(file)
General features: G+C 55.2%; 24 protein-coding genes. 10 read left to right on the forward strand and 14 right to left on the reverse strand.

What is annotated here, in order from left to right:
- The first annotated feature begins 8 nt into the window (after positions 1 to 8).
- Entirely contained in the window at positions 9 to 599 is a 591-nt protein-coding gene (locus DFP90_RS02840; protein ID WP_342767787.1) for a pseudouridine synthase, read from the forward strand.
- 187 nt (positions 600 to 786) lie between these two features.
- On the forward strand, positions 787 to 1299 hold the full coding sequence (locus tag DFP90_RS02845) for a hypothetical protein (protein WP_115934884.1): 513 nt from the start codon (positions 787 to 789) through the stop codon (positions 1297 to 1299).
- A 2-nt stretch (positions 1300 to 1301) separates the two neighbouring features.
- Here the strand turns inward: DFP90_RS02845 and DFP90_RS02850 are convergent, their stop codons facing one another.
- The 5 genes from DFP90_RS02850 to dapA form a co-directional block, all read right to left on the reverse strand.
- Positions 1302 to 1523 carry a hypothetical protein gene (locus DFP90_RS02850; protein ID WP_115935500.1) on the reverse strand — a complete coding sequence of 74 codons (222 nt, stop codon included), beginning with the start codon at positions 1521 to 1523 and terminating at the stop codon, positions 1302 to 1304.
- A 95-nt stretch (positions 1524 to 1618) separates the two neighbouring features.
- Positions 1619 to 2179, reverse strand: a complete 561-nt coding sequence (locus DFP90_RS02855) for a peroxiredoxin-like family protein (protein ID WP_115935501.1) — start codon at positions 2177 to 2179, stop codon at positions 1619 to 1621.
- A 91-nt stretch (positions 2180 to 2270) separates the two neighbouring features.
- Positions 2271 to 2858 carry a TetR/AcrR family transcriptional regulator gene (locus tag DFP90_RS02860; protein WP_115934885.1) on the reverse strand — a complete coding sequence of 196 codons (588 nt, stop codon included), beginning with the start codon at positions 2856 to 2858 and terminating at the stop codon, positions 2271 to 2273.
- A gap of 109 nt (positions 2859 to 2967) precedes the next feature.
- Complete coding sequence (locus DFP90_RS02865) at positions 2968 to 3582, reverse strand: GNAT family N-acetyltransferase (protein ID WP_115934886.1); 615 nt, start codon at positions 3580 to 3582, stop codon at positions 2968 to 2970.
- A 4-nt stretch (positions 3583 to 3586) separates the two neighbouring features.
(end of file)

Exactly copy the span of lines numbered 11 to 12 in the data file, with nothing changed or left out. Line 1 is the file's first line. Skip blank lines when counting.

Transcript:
- A 95-nt stretch (positions 1524 to 1618) separates the two neighbouring features.
- Positions 1619 to 2179, reverse strand: a complete 561-nt coding sequence (locus DFP90_RS02855) for a peroxiredoxin-like family protein (protein ID WP_115935501.1) — start codon at positions 2177 to 2179, stop codon at positions 1619 to 1621.